Cytokine and Chemokine Alterations in Down Syndrome

ArticleinAmerican Journal of Perinatology 29(9):705-8 · May 2012with24 Reads
DOI: 10.1055/s-0032-1314892 · Source: PubMed
Objective Down syndrome (DS) is the leading genetic cause of intellectual disability, affecting ~1/800 newborns. Previously we have shown alterations in N-methyl-D-aspartic acid (NMDA) receptors and neuropeptides (activity-dependant neuroprotective protein, glia fibrillary acidic protein) in a murine model of DS. Cytokines and chemokines have neuromodulatory and neurotransmitter roles and interact with the NMDA receptors. The objective of this study was to evaluate if cytokines and chemokines in the hippocampus and cerebellum are altered in this model. Study DesignWe used 8- to 10-month-old animals from the well-characterized mouse model of DS (Ts65Dn). Learning and memory were assessed in the Morris water maze with the Ts65Dn animals demonstrating a learning deficit. After completion of the behavioral testing, the brains were removed and the hippocampus and cerebellum were separated by microdissection. A panel of cytokines, chemokines, and fractalkine were measured in the protein lysates using a microsphere-based multiplex immunoassay (Luminex xMAP, Millipore) and normalized to total protein concentration. Statistical analysis included the nonparametric Mann-Whitney U for the cytokine, chemokine, and fractalkine levels; p<0.05 was considered significant. ResultsLevels (median [range]) of interleukin (IL)-1β (6.95 [0.11 to 43.5] versus 14.2 [0.2 to 36.8] pg/mL); granulocyte-macrophage colony-stimulating factor (GM-CSF; 3.97 [0.19 to 19.6] versus 19.2 [0.2 to 31.1] pg/mL), and macrophage inflammatory protein (MIP)-1α (20.3 [0.11 to 73.3] versus 37.0 [0.22 to 102.7] pg/mL) in the hippocampus from Ts65Dn were significantly lower compared with the euploid (control) animals. Many cytokines and chemokines were not detected in the hippocampus or cerebellum, and others were detectable but not different between the groups. Conclusion We found a decreased in GM-CSF, IL-1β, and MIP-1α in the hippocampus of DS pups. All three have known interactions with NMDA receptors and their decline may explain, in part, the learning deficits associated with DS.
  • [Show abstract] [Hide abstract] ABSTRACT: This study tests the hypothesis that pre-diagnostic serum levels of twenty cancer-associated inflammatory biomarkers correlate directly with future development of head & neck, esophageal, and lung cancers in a high-risk prospective cohort.This is a nested case-control pilot study of subjects enrolled in the Golestan Cohort Study, an ongoing epidemiologic project assessing cancer trends in Golestan, Iran. We measured a panel of 20 cytokines, chemokines, and inflammatory molecules using Luminex® technology in serum samples collected two or more years before cancer diagnosis in 78 aerodigestive cancer cases and 81 controls. Data was analyzed using Wilcoxon rank-sum test, odds ratios (OR), ROC areas of discrimination, and multivariate analysis.Biomarkers were profoundly and globally elevated in future esophageal and lung cancer patients compared to controls. Odds ratios were significant for association between several biomarkers and future development of esophageal cancer, including IL-1Rα (35.88), IFNα2 (34), FGF-2 (17.43), GM-CSF (17.43), et al. The same trend was observed among future lung cancer cases for G-CSF (27.68), GM-CSF (13.33), TNF-α (8.55), et al. By contrast, the majority of biomarkers studied showed no significant correlation with future head and neck cancer development.This study provides the first direct evidence that multiple inflammatory biomarkers are coordinately elevated in future lung and esophageal cancer patients two or more years before cancer diagnosis.This article is protected by copyright. All rights reserved.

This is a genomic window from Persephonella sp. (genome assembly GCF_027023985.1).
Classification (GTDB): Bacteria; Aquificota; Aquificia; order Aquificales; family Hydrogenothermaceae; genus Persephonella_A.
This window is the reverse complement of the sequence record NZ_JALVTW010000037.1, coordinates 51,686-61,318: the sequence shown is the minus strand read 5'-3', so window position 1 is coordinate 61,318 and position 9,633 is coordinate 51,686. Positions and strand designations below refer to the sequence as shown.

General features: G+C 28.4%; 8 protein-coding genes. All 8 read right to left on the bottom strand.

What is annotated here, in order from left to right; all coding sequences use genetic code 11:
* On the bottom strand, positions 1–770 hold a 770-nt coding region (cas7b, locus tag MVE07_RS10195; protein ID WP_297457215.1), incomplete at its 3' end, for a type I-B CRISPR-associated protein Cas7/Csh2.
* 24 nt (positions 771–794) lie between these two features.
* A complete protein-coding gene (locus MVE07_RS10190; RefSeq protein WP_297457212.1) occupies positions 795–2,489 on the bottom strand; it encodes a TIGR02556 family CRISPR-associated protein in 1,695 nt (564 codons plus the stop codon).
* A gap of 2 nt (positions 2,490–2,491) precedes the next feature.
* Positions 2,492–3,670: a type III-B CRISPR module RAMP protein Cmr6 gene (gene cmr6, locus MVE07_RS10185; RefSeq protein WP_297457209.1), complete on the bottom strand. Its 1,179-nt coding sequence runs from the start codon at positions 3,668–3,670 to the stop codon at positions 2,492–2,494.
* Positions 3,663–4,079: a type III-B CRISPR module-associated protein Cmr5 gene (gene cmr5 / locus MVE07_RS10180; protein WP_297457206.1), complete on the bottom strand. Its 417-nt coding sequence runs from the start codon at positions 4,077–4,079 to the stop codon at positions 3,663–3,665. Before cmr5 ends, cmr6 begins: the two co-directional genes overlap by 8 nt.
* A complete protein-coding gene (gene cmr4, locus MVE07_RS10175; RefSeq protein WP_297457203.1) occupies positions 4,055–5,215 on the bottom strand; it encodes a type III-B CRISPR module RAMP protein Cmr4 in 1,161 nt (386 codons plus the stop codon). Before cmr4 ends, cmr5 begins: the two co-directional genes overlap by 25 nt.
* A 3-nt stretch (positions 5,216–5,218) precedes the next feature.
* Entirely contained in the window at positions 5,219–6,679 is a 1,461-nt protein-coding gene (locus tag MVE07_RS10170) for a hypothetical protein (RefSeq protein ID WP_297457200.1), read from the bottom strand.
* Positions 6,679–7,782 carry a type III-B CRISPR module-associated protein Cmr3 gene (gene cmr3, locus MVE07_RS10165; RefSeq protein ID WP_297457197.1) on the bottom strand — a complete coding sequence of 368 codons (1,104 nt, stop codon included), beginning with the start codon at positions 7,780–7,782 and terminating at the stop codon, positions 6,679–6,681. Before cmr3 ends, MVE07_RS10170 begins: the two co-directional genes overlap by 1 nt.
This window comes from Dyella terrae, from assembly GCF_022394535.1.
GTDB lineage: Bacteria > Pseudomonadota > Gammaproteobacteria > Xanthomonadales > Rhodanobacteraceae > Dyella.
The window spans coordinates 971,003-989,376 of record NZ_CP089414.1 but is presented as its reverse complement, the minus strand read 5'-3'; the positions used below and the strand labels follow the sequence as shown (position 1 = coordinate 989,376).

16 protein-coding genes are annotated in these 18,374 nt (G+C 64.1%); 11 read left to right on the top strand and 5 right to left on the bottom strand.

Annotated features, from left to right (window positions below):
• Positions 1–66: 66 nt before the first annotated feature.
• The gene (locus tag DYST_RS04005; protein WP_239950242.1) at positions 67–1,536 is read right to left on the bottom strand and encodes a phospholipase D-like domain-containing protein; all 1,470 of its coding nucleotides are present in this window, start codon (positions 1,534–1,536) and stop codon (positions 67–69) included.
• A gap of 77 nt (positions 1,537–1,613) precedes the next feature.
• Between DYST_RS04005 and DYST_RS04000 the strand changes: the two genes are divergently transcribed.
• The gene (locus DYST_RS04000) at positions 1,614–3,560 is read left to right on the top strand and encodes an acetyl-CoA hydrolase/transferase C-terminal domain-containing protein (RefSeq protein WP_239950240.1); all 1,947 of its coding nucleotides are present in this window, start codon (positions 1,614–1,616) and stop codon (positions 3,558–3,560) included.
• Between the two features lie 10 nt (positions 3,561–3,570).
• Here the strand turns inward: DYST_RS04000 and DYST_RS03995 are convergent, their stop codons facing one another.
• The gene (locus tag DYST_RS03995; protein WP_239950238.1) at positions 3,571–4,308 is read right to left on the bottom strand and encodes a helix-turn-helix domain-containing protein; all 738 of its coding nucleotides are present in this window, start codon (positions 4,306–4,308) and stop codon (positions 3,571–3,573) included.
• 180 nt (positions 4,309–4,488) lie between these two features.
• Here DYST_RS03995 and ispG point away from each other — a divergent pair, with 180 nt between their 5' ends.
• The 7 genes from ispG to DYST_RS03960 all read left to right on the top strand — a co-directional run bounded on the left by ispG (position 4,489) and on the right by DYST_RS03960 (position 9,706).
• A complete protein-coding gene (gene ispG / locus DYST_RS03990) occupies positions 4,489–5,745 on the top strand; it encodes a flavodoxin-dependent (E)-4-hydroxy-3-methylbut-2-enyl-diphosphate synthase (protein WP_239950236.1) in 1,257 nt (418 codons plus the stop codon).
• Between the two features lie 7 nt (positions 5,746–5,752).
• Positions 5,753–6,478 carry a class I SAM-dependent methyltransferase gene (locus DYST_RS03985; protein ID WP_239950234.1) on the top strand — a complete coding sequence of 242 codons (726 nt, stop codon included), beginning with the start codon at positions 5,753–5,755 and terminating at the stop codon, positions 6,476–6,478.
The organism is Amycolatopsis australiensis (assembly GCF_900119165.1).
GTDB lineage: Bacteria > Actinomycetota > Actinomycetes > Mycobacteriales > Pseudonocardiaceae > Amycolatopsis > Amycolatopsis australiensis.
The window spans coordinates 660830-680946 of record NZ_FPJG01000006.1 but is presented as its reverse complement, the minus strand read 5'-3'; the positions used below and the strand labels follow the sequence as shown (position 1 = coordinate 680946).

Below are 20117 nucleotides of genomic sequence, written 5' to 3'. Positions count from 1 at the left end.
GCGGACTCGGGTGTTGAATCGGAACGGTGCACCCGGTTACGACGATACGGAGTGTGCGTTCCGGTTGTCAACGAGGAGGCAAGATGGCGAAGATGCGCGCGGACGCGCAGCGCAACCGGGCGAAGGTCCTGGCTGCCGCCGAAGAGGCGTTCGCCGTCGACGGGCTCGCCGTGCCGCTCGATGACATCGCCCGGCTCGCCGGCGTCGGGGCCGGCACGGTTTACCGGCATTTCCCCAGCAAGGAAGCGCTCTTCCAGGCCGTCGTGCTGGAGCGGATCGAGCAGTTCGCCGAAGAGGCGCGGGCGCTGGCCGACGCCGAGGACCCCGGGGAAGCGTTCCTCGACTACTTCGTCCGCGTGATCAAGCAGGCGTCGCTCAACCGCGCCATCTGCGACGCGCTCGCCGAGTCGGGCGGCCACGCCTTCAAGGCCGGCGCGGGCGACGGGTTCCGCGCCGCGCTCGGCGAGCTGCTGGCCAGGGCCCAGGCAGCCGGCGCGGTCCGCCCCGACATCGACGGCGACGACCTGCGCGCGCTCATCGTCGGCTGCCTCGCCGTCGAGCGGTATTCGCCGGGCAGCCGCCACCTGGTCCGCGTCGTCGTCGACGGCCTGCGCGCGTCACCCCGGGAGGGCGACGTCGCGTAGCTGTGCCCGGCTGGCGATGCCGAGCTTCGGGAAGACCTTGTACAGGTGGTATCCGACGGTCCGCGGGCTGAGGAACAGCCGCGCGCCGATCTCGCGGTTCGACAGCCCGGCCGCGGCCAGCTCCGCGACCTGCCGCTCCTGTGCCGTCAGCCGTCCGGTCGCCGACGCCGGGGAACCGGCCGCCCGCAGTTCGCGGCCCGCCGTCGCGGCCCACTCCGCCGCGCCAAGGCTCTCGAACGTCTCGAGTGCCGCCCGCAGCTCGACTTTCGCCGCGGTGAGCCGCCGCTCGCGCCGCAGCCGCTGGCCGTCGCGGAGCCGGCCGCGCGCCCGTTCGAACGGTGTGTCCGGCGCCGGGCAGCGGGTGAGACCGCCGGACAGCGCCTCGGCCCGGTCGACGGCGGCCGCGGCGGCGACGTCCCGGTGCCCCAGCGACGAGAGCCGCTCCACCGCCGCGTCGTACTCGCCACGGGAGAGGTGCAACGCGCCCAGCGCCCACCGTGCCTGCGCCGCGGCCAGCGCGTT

Full-text · Article · Jul 2014
  • [Show abstract] [Hide abstract] ABSTRACT: It is unclear whether the incidence of febrile seizure (FS) in children with Down syndrome (DS) is higher or lower than in the general population. In this study, we investigated the incidence of FS in patients with DS using mailed questionnaires. The questionnaires were distributed to parents or caregivers of patients with DS attending Osaka Medical College Hospital and six other facilities. The questionnaires were collected by mail from February 2012 to September 2013 from 323 families of patients with DS (176 were male, 147 were female; age range, 3 months to 47 years; median age, 5.0 years). To assess the incidence of FS in DS, we performed the following two analyses: (1) we calculated the incidence of FS among patients with DS between the ages of 4 and 20 years (n = 199; 113 were male, 86 were female), and (2) we extracted families with both DS and healthy siblings between the ages of 4 and 20 years (n = 150; 77 were male, 73 were female) and compared the incidence of FS in these sibling groups. Five patients with DS had a past history of FS. The incidence of FS in DS was 2.5%. The incidence of FS was significantly lower in patients with DS compared with healthy siblings (P< 0.003, Odds ratio: 0.14). Our findings suggest that the incidence of FS is lower in patients with DS than in the general population. This article is protected by copyright. All rights reserved.
    Article · Feb 2015